Mail's Preferences enable you to greatly customize Apple Mail's default behavior's to fit your expectations and work process. Some of the Preferences naturally found their raison d'être in other parts of the Apple Mail tutorial. In each such case, a link will refer you to the appropriate page.
Preferences' General tab lets you set generic options, such as the default email client for OS X, the check-for-new-mail period, and the sound a arriving email triggers - if any. Finder can optionally index non-encrypted emails too; emails are not encrypted by default. (Unless you downloaded and installed an SSL certificate, or use something like PGP, your emails are in plain text.)
For a discussion of the Accounts tab of Preferences, please see Email Account Settings.
The Junk Mail tab of Preferences is covered under Spam & Junk Mail.
Preferences' Fonts & Colors tab lets you determine the default appearance of emails; fixed-width fonts look like this, and are often used as a convention to indicate that an email does not contain formatting information, (such as colors, bold-face, etc.)
Color quoted text allows you to color-code the thread levels in an email exchange, which can be quite practical to visually identify blocks of text instantly. In the icon Apple Mail uses as an example, "Level Three" would represent your original, first email.
Preferences' Viewing tab lets you determine the level of details provided in visible email headers: emails come with a long string of metadata (useful to mail servers, mostly not to humans), from which Apple Mail only displays the bare bones: sender, subject, and recipient(s) - (default).
By default, Apple Mail will display images and embedded objects in emails it does not filter as spam; this behavior can optionally be turned off. Note that Apple Mail will not display graphic content from emails perceived as spam, (explanations.)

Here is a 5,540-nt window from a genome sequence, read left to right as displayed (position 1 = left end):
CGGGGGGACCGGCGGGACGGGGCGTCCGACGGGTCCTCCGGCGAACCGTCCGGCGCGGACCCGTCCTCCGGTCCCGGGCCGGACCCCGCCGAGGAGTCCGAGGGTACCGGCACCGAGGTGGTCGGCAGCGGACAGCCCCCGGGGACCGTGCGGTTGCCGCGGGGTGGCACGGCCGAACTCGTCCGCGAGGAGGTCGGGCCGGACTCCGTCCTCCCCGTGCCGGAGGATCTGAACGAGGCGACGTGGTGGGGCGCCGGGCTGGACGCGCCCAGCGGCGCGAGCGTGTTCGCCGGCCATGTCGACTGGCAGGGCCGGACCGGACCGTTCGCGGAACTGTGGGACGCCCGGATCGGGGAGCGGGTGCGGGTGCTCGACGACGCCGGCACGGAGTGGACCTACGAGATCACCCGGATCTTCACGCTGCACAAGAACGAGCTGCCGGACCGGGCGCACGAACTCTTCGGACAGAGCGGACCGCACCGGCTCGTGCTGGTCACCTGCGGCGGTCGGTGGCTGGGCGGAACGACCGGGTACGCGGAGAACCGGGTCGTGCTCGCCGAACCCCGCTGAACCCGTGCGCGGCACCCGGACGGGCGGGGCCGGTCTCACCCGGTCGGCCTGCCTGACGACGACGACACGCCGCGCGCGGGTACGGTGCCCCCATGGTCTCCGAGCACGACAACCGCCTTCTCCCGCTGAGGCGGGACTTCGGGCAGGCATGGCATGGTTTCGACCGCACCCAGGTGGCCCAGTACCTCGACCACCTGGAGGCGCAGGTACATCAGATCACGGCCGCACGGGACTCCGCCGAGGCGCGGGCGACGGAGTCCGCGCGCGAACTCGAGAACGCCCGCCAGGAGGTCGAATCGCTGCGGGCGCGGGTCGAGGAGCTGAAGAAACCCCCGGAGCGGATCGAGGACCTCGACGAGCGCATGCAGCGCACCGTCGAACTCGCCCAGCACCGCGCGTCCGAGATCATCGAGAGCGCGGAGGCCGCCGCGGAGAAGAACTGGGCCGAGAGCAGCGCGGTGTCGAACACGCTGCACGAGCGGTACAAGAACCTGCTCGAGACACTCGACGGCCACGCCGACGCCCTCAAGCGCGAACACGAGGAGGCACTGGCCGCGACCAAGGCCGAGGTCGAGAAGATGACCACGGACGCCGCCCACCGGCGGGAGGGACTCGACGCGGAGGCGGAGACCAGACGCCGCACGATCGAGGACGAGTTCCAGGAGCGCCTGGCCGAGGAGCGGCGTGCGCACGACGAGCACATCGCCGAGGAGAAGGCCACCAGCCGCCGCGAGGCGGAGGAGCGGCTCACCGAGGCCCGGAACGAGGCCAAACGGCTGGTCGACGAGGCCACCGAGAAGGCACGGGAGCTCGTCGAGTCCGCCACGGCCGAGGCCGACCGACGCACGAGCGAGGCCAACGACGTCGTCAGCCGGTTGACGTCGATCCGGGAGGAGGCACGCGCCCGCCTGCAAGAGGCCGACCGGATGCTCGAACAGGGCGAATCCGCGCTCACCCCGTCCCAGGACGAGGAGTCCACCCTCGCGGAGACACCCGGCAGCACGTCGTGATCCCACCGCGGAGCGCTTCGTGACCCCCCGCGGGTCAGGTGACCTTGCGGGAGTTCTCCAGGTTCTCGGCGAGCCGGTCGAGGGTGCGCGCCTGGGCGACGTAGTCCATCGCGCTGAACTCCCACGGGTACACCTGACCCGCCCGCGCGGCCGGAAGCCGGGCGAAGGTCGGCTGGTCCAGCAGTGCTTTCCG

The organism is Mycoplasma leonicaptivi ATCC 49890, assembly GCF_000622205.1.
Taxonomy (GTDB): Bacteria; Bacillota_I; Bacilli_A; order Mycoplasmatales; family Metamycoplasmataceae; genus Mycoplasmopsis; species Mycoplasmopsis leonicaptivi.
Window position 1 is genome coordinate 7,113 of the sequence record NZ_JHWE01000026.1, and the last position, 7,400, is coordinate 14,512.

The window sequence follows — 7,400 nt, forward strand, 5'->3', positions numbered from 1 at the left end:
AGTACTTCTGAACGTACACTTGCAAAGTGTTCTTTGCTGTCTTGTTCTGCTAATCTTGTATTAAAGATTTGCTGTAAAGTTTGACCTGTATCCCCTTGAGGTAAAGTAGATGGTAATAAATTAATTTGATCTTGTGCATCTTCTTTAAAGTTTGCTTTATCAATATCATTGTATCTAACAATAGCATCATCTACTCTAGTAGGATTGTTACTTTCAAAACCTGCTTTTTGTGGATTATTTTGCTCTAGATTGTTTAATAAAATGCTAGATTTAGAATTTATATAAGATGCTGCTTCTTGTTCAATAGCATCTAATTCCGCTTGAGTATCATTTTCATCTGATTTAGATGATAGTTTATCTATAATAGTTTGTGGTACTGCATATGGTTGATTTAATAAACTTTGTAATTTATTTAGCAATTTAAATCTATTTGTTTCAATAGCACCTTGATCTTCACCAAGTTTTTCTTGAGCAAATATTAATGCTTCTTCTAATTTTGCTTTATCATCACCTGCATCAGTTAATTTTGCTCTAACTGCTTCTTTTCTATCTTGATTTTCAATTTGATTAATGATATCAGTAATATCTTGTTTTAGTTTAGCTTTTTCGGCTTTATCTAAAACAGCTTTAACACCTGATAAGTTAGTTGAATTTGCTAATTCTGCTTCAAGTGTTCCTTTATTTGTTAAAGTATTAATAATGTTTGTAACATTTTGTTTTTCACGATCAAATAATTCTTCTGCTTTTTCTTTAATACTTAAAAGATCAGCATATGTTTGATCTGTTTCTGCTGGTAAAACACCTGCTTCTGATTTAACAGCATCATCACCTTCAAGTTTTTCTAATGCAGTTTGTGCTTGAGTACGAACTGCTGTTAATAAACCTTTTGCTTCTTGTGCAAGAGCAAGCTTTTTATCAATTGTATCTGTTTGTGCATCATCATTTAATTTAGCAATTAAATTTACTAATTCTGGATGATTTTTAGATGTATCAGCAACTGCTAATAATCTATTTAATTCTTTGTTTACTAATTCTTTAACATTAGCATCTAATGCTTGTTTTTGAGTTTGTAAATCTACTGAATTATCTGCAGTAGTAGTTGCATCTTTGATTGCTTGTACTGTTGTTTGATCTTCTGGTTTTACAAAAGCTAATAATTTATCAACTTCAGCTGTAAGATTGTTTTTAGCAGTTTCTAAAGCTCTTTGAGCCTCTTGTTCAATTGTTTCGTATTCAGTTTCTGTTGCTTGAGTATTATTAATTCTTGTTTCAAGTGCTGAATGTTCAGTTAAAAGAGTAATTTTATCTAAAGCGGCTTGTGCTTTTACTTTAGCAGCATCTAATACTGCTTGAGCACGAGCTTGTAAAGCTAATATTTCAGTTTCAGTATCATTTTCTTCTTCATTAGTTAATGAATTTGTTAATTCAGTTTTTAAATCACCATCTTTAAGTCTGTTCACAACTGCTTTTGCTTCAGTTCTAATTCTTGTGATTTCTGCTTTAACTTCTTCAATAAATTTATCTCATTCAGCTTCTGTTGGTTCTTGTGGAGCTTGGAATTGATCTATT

Related messages (emails part of a same exchange) can be optionally colored to visually link them as belonging to the same thread.
Preferences' Composing tab defines the default settings for outgoing emails. Most people's email clients use and support Rich Text editing (colors, text formatting, etc.), therefore "Rich Text" as default is not only fine, but more appealing.
Check spelling is a good idea. Carbon-copying ("Cc") yourself isn't a must if a copy your outgoing emails is set to go to the Sent mailbox, (it is by default.)
Use the same message format as the original is a good idea, since the sender's blank emails give you an idea of his/her preferences in email formatting.
Quote the text of the original message and Increase quote level: indents each email reply -within limits- so that it is visually easy to identify to whom belong a block of text; it is helpful, especially when trying to retrace a conversation in a long exchange.
Include selected text if any, otherwise include all allows you to include selective pieces of threads in your replies or email forwards: clever and useful.
To create and manage email signatures in Apple Mail, please refer to the Email Signature tutorial.
For a discussion of Apple Mail's Rules, please see the Rules with Apple Mail tutorial.